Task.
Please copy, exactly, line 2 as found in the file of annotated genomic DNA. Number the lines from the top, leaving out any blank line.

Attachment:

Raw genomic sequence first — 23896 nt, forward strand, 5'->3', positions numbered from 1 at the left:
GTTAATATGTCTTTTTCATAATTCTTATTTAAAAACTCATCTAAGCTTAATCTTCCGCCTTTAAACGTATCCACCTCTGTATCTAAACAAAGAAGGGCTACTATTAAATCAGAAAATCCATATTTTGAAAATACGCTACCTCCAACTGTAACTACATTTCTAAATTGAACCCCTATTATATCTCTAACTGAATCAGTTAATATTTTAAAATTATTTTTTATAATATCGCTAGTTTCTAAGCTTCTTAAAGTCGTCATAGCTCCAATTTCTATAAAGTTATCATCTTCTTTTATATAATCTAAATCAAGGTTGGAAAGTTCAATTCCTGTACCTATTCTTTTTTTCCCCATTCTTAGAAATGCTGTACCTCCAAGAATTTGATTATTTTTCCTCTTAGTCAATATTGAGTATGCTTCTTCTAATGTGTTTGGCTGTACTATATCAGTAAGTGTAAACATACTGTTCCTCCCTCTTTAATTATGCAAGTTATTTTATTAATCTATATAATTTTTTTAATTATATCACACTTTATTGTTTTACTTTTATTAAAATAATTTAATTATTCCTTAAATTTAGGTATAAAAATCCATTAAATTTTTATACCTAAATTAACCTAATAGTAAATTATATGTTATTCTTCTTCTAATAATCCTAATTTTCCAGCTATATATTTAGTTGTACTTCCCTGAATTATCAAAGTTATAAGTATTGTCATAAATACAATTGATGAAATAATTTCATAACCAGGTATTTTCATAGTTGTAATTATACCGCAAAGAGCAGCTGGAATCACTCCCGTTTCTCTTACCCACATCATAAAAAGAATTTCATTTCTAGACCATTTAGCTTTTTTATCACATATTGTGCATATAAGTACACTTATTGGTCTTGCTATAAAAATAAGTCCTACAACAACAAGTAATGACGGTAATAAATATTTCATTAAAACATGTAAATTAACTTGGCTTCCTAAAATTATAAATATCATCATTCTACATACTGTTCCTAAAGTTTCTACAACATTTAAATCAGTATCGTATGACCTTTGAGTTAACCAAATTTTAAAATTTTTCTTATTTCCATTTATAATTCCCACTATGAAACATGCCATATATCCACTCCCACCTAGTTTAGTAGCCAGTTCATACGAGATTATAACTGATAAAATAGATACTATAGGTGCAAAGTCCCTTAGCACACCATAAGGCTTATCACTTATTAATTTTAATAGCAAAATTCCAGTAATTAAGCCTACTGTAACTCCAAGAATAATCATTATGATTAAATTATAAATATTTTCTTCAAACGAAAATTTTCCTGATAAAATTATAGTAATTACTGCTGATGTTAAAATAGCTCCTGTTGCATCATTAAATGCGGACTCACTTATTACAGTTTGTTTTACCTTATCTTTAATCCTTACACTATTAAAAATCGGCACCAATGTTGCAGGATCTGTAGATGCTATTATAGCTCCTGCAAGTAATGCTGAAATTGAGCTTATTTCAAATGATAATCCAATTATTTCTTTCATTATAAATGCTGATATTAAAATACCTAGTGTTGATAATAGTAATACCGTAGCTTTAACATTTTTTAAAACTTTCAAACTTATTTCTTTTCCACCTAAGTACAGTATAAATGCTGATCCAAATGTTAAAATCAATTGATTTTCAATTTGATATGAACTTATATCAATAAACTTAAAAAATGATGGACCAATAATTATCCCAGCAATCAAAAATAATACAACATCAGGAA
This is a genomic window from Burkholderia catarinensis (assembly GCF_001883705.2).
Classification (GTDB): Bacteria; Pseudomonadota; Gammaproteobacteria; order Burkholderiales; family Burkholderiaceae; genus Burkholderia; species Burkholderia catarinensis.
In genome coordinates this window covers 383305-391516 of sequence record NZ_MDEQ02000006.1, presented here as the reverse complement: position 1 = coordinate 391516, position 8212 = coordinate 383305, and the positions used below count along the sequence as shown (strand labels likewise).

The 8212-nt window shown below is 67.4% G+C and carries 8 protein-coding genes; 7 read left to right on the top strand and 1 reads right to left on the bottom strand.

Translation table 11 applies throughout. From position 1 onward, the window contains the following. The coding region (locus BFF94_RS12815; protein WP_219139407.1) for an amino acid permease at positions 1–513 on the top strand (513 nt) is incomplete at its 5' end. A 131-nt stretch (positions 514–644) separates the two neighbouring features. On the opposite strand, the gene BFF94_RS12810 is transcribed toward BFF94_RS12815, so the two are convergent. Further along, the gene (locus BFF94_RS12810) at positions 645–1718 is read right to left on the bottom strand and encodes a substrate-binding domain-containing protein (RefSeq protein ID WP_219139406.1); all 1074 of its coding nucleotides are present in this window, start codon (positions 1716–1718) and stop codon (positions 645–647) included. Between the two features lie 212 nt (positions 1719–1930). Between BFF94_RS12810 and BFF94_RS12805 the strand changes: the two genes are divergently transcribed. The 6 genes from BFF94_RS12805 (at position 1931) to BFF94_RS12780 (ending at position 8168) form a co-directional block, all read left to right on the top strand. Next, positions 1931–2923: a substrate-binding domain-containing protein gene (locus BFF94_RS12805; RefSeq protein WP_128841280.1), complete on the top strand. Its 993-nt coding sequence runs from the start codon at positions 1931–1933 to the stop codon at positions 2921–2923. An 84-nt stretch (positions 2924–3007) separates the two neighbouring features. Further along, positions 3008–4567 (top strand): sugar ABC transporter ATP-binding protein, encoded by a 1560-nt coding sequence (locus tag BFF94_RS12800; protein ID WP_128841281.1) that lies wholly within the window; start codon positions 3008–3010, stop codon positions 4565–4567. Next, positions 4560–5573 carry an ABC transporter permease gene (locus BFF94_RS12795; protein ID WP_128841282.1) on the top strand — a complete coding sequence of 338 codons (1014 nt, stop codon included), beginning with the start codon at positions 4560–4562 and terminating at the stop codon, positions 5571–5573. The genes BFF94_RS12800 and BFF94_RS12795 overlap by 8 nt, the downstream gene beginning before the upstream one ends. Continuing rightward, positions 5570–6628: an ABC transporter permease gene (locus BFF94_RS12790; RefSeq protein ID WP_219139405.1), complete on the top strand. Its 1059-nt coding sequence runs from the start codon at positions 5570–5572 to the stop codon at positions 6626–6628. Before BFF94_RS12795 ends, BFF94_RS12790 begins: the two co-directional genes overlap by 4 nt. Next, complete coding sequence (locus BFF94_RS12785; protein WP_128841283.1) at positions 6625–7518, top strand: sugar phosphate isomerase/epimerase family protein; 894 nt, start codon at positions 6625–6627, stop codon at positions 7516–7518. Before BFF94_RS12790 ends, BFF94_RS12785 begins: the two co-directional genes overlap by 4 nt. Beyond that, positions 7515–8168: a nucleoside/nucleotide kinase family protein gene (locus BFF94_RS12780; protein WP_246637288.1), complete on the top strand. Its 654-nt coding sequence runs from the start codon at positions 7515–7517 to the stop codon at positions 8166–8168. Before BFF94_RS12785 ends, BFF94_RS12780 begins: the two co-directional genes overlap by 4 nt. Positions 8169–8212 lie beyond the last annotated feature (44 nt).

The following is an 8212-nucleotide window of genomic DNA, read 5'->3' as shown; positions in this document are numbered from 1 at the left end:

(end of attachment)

GTTAATATGTCTTTTTCATAATTCTTATTTAAAAACTCATCTAAGCTTAATCTTCCGCCTTTAAACGTATCCACCTCTGTATCTAAACAAAGAAGGGCTACTATTAAATCAGAAAATCCATATTTTGAAAATACGCTACCTCCAACTGTAACTACATTTCTAAATTGAACCCCTATTATATCTCTAACTGAATCAGTTAATATTTTAAAATTATTTTTTATAATATCGCTAGTTTCTAAGCTTCTTAAAGTCGTCATAGCTCCAATTTCTATAAAGTTATCATCTTCTTTTATATAATCTAAATCAAGGTTGGAAAGTTCAATTCCTGTACCTATTCTTTTTTTCCCCATTCTTAGAAATGCTGTACCTCCAAGAATTTGATTATTTTTCCTCTTAGTCAATATTGAGTATGCTTCTTCTAATGTGTTTGGCTGTACTATATCAGTAAGTGTAAACATACTGTTCCTCCCTCTTTAATTATGCAAGTTATTTTATTAATCTATATAATTTTTTTAATTATATCACACTTTATTGTTTTACTTTTATTAAAATAATTTAATTATTCCTTAAATTTAGGTATAAAAATCCATTAAATTTTTATACCTAAATTAACCTAATAGTAAATTATATGTTATTCTTCTTCTAATAATCCTAATTTTCCAGCTATATATTTAGTTGTACTTCCCTGAATTATCAAAGTTATAAGTATTGTCATAAATACAATTGATGAAATAATTTCATAACCAGGTATTTTCATAGTTGTAATTATACCGCAAAGAGCAGCTGGAATCACTCCCGTTTCTCTTACCCACATCATAAAAAGAATTTCATTTCTAGACCATTTAGCTTTTTTATCACATATTGTGCATATAAGTACACTTATTGGTCTTGCTATAAAAATAAGTCCTACAACAACAAGTAATGACGGTAATAAATATTTCATTAAAACATGTAAATTAACTTGGCTTCCTAAAATTATAAATATCATCATTCTACATACTGTTCCTAAAGTTTCTACAACATTTAAATCAGTATCGTATGACCTTTGAGTTAACCAAATTTTAAAATTTTTCTTATTTCCATTTATAATTCCCACTATGAAACATGCCATATATCCACTCCCACCTAGTTTAGTAGCCAGTTCATACGAGATTATAACTGATAAAATAGATACTATAGGTGCAAAGTCCCTTAGCACACCATAAGGCTTATCACTTATTAATTTTAATAGCAAAATTCCAGTAATTAAGCCTACTGTAACTCCAAGAATAATCATTATGATTAAATTATAAATATTTTCTTCAAACGAAAATTTTCCTGATAAAATTATAGTAATTACTGCTGATGTTAAAATAGCTCCTGTTGCATCATTAAATGCGGACTCACTTATTACAGTTTGTTTTACCTTATCTTTAATCCTTACACTATTAAAAATCGGCACCAATGTTGCAGGATCTGTAGATGCTATTATAGCTCCTGCAAGTAATGCTGAAATTGAGCTTATTTCAAATGATAATCCAATTATTTCTTTCATTATAAATGCTGATATTAAAATACCTAGTGTTGATAATAGTAATACCGTAGCTTTAACATTTTTTAAAACTTTCAAACTTATTTCTTTTCCACCTAAGTACAGTATAAATGCTGATCCAAATGTTAAAATCAATTGATTTTCAATTTGATATGAACTTATATCAATAAACTTAAAAAATGATGGACCAATAATTATCCCAGCAATCAAAAATAATACAACATCAGGAA